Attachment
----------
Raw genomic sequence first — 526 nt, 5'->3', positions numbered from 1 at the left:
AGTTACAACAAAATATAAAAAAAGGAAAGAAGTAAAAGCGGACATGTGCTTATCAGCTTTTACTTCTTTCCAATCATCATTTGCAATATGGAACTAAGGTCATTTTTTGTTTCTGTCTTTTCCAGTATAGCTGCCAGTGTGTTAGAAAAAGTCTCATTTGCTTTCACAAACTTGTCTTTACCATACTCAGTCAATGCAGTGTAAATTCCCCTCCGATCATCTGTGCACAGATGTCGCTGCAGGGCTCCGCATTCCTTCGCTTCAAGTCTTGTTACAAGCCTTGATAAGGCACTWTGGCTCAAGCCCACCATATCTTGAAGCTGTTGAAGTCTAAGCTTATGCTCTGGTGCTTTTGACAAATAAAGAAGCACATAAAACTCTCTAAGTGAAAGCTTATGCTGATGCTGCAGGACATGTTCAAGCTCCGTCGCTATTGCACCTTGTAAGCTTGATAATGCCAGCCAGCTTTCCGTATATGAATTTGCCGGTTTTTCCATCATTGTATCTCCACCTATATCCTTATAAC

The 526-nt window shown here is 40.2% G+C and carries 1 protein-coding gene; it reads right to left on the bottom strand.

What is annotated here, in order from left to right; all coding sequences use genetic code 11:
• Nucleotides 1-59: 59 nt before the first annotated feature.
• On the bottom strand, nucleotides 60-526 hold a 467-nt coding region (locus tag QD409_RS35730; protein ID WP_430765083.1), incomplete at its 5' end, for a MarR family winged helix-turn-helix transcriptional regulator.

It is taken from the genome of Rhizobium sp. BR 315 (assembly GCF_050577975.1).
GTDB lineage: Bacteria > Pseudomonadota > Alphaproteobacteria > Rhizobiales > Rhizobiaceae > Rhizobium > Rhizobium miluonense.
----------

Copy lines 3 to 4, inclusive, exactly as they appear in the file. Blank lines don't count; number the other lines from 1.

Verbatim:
The 526-nt window shown here is 40.2% G+C and carries 1 protein-coding gene; it reads right to left on the bottom strand.

What is annotated here, in order from left to right; all coding sequences use genetic code 11: